Project contradicts Smart Growth principles

Dave Eckersley June 6, 2003 - The Hamilton Spectator

The Ontario government's Smart Growth panel recently released its final report. It lays out their long-term visions for an Ontario that can grow economically while still maintaining a healthy respect for green space, the environment, and quality of life for all.

Smart Growth has the potential -- and it's important to note that it is only potential at this point -- to completely change for the better the ways in which we deal with development and growth. Rather than treating growth as the overriding concern while treating the natural world and our few remaining green spaces as impediments and obstacles to be filled in, drained or paved over, Smart Growth lays out a vision in which economic development and the natural world can co-exist.

In this part of Ontario, the biggest ssue pitting the forces for unchecked economic development against those who believe that growth can co-exist with nature is the potential construction of the mid-peninsula highway, also known as the mid-pen. Those who are pro-highway continually point to the economic benefits that will magically arise if the highway is built. The rest of us believe that transportation solutions can be smarter, cleaner and cheaper than the 1950's-style mid-pen, while still producing economic growth and jobs.

The Smart Growth vision includes four major recommendations that pertain to transportation: that investment in transit should occur before investment in highways, that balanced growth should be encouraged rather than urban sprawl, that existing infrastructure should be used where possible, and that green space should be preserved, especially unique green spaces of high value such as the Niagara Escarpment and the Oak Ridges Moraine.

One of the strangest and saddest things about the government's planned mid-peninsula highway is that it absolutely contradicts all four of these principles -- and the same Eves' government is responsible for both the mid-pen and Smart Growth.

The first Smart Growth recommendation for transportation is that investment in transit and rail should occur before investment in sprawl- inducing highways that are comparatively more damaging to the environment and to air and water quality.

That transit options are invested in first is absolutely key, if the government is to be forced out of its longstanding rut: In the past, Ontario has had a distressing habit of building new roads and then using the existence of those very roads to argue that demand has been satisfied and that transit is no longer viable or needed.

Construction of the mid-pen would obviously fly in the face of the Smart Growth vision that transit should come first when setting transportation investment priorities, and would once again eventually allow the government to claim that transit is no longer needed because they had just finished constructing a $1.5-billion toll highway.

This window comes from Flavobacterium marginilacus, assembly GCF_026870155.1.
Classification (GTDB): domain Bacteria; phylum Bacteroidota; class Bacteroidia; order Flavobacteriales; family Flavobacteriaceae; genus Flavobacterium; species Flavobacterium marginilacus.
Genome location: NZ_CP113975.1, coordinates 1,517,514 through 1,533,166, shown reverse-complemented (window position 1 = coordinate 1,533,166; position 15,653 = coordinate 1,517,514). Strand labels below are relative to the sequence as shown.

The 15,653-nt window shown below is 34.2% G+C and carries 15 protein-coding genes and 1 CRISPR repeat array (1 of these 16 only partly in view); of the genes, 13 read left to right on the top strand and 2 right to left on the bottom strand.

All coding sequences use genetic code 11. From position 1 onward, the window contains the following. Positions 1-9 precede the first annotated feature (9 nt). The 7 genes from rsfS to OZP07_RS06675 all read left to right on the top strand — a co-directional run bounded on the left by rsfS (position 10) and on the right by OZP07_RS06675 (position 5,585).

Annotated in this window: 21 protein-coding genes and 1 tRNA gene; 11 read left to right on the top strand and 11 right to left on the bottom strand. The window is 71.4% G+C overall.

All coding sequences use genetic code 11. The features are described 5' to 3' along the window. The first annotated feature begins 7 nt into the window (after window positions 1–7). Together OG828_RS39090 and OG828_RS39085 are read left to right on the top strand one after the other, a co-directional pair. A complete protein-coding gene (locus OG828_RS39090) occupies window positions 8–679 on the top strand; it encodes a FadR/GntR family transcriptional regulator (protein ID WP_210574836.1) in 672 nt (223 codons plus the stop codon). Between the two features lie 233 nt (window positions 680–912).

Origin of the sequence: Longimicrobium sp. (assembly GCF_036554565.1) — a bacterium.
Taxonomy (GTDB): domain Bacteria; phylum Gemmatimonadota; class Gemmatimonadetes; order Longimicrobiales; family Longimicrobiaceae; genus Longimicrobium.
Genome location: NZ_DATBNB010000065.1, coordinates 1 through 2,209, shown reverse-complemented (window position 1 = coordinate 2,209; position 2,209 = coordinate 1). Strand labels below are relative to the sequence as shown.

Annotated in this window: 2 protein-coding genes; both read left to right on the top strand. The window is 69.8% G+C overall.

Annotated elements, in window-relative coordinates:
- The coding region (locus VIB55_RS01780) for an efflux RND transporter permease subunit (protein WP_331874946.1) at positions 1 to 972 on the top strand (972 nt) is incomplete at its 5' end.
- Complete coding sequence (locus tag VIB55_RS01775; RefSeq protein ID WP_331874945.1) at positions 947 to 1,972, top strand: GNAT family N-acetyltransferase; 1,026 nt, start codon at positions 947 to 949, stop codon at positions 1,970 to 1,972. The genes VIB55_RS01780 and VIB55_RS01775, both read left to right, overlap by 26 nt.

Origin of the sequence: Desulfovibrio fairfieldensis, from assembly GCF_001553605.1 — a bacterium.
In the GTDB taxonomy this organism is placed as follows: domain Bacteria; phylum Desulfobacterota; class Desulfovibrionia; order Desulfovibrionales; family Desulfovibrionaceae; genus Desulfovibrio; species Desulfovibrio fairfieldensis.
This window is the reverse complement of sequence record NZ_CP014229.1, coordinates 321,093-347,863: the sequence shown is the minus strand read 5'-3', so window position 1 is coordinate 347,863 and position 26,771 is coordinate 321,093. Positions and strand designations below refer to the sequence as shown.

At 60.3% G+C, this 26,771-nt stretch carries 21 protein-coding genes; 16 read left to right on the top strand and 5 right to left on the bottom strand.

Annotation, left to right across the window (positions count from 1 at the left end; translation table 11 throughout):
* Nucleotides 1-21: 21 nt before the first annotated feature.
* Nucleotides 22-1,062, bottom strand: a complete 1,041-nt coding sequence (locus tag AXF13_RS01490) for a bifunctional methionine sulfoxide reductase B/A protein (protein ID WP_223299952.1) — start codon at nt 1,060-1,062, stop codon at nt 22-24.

Another major element of the Smart Growth vision is that urban sprawl should be discouraged. Sprawl consumes green space and is expensive for municipalities to service, putting upward pressure on local taxes. The construction of new highways leads inevitably to sprawl. In Hamilton, the highway would run south of the airport, an area that the city already has difficulty servicing and where service improvements would be a hard hit to an already-strapped city budget.

Third, construction of a new highway obviously represents construction of new infrastructure, rather than better or smarter use of existing structures as recommended by the Smart Growth panel. The highway represents a huge piece of new infrastructure, one that will require several hundred thousand truckloads of aggregate probably quarried elsewhere on the Escarpment to construct.

The option of improving the QEW and other Niagara area roads has been rejected by the government, despite the fact that their own studies have stated that improvements to the existing road network would solve the congestion problems their studies predict. Their documents also state that to improve existing roads rather than constructing a new highway corridor would save about $500 million for Ontario taxpayers.

Why was the option of improving existing roads rejected by the MTO?

Tellingly, one of the route options that was rejected early in the planning process was rejected because (to quote the government's own document): "Sections of alternative E use existing local roadways through Welland . . . making tolling of these sections infeasible."

The fourth aspect of Smart Growth pertaining to transportation is to ensure the specific protection of "unique and irreplaceable resources" and of green space in general. The Niagara Escarpment is specifically mentioned in the Smart Growth document, Shape the Future, which states that the Escarpment will be "enhanced and protected in perpetuity."

The proposed mid-pen has harmful consequences for this wonderful natural feature: not only from the development pressures that come with highways, but also the fact that construction of the mid-pen would place the Escarpment between two major highways (the QEW being the other one).

To sum up, it would be difficult to imagine another project that contradicts or is deaf to so many Smart Growth principles.

Dave Eckersley lives in Hamilton, He is a member of Citizens Opposed to Paving the Escarpment (COPE) and can be reached through the COPE Web site: www.stophighway.com

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